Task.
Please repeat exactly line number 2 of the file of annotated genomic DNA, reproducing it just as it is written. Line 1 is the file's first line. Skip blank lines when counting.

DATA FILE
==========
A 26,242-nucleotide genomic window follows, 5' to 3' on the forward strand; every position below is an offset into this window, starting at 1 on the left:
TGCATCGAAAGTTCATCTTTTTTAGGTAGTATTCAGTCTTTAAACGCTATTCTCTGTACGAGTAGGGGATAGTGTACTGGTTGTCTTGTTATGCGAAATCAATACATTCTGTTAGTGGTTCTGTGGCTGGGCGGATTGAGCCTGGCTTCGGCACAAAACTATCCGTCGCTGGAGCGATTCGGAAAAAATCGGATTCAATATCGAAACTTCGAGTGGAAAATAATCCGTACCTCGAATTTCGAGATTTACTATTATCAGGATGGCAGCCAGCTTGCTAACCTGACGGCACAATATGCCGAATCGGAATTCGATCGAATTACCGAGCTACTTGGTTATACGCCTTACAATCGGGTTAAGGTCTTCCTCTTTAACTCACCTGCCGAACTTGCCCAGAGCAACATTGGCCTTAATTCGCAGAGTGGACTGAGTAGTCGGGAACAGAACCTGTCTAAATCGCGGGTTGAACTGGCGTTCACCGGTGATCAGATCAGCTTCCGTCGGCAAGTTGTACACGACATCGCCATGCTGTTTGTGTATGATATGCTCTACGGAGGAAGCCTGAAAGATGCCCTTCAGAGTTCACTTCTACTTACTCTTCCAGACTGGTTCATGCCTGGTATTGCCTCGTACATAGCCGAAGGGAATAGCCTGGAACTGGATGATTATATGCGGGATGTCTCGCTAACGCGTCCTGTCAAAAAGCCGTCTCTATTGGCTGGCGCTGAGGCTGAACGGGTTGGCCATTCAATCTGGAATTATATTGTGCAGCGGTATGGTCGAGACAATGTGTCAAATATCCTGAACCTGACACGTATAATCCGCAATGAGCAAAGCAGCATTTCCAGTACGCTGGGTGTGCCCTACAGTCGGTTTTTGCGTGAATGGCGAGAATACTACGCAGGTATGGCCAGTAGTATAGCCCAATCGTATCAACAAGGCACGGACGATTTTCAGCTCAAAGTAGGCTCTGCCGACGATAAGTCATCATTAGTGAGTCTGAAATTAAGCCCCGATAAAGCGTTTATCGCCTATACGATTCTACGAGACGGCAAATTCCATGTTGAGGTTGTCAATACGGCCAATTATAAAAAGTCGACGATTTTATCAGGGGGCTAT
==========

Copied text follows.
TGCATCGAAAGTTCATCTTTTTTAGGTAGTATTCAGTCTTTAAACGCTATTCTCTGTACGAGTAGGGGATAGTGTACTGGTTGTCTTGTTATGCGAAATCAATACATTCTGTTAGTGGTTCTGTGGCTGGGCGGATTGAGCCTGGCTTCGGCACAAAACTATCCGTCGCTGGAGCGATTCGGAAAAAATCGGATTCAATATCGAAACTTCGAGTGGAAAATAATCCGTACCTCGAATTTCGAGATTTACTATTATCAGGATGGCAGCCAGCTTGCTAACCTGACGGCACAATATGCCGAATCGGAATTCGATCGAATTACCGAGCTACTTGGTTATACGCCTTACAATCGGGTTAAGGTCTTCCTCTTTAACTCACCTGCCGAACTTGCCCAGAGCAACATTGGCCTTAATTCGCAGAGTGGACTGAGTAGTCGGGAACAGAACCTGTCTAAATCGCGGGTTGAACTGGCGTTCACCGGTGATCAGATCAGCTTCCGTCGGCAAGTTGTACACGACATCGCCATGCTGTTTGTGTATGATATGCTCTACGGAGGAAGCCTGAAAGATGCCCTTCAGAGTTCACTTCTACTTACTCTTCCAGACTGGTTCATGCCTGGTATTGCCTCGTACATAGCCGAAGGGAATAGCCTGGAACTGGATGATTATATGCGGGATGTCTCGCTAACGCGTCCTGTCAAAAAGCCGTCTCTATTGGCTGGCGCTGAGGCTGAACGGGTTGGCCATTCAATCTGGAATTATATTGTGCAGCGGTATGGTCGAGACAATGTGTCAAATATCCTGAACCTGACACGTATAATCCGCAATGAGCAAAGCAGCATTTCCAGTACGCTGGGTGTGCCCTACAGTCGGTTTTTGCGTGAATGGCGAGAATACTACGCAGGTATGGCCAGTAGTATAGCCCAATCGTATCAACAAGGCACGGACGATTTTCAGCTCAAAGTAGGCTCTGCCGACGATAAGTCATCATTAGTGAGTCTGAAATTAAGCCCCGATAAAGCGTTTATCGCCTATACGATTCTACGAGACGGCAAATTCCATGTTGAGGTTGTCAATACGGCCAATTATAAAAAGTCGACGATTTTATCAGGGGGCTAT